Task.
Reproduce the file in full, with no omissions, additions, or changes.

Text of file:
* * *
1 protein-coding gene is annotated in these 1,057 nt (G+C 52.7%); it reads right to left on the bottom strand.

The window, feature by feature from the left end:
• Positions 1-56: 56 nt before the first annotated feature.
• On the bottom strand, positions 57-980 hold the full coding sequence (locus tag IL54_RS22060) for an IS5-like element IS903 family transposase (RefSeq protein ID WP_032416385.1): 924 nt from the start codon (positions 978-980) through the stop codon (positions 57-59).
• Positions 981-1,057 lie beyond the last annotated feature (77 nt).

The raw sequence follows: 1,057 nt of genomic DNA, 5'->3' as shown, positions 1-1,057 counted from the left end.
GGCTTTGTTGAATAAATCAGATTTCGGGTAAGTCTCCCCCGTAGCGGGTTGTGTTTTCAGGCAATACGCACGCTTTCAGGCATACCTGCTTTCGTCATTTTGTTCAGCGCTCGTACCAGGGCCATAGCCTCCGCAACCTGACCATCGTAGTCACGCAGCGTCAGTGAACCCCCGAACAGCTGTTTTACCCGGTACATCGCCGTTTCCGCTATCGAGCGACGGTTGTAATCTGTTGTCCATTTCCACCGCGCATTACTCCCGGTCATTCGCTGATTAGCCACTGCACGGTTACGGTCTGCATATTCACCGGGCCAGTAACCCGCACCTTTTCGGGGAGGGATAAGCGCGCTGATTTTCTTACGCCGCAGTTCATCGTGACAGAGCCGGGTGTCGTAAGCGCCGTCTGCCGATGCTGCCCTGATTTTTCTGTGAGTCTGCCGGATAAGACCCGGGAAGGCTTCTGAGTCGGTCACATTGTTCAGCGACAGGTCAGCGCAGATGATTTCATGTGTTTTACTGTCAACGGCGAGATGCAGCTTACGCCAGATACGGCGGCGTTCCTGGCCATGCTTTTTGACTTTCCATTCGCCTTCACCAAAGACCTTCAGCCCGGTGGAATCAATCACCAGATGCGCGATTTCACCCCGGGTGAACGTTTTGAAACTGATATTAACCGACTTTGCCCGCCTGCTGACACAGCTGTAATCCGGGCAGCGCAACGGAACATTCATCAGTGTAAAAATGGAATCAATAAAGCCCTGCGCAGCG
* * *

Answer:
1 protein-coding gene is annotated in these 1,057 nt (G+C 52.7%); it reads right to left on the bottom strand.

The window, feature by feature from the left end:
• Positions 1-56: 56 nt before the first annotated feature.
• On the bottom strand, positions 57-980 hold the full coding sequence (locus tag IL54_RS22060) for an IS5-like element IS903 family transposase (RefSeq protein ID WP_032416385.1): 924 nt from the start codon (positions 978-980) through the stop codon (positions 57-59).
• Positions 981-1,057 lie beyond the last annotated feature (77 nt).

The raw sequence follows: 1,057 nt of genomic DNA, 5'->3' as shown, positions 1-1,057 counted from the left end.
GGCTTTGTTGAATAAATCAGATTTCGGGTAAGTCTCCCCCGTAGCGGGTTGTGTTTTCAGGCAATACGCACGCTTTCAGGCATACCTGCTTTCGTCATTTTGTTCAGCGCTCGTACCAGGGCCATAGCCTCCGCAACCTGACCATCGTAGTCACGCAGCGTCAGTGAACCCCCGAACAGCTGTTTTACCCGGTACATCGCCGTTTCCGCTATCGAGCGACGGTTGTAATCTGTTGTCCATTTCCACCGCGCATTACTCCCGGTCATTCGCTGATTAGCCACTGCACGGTTACGGTCTGCATATTCACCGGGCCAGTAACCCGCACCTTTTCGGGGAGGGATAAGCGCGCTGATTTTCTTACGCCGCAGTTCATCGTGACAGAGCCGGGTGTCGTAAGCGCCGTCTGCCGATGCTGCCCTGATTTTTCTGTGAGTCTGCCGGATAAGACCCGGGAAGGCTTCTGAGTCGGTCACATTGTTCAGCGACAGGTCAGCGCAGATGATTTCATGTGTTTTACTGTCAACGGCGAGATGCAGCTTACGCCAGATACGGCGGCGTTCCTGGCCATGCTTTTTGACTTTCCATTCGCCTTCACCAAAGACCTTCAGCCCGGTGGAATCAATCACCAGATGCGCGATTTCACCCCGGGTGAACGTTTTGAAACTGATATTAACCGACTTTGCCCGCCTGCTGACACAGCTGTAATCCGGGCAGCGCAACGGAACATTCATCAGTGTAAAAATGGAATCAATAAAGCCCTGCGCAGCG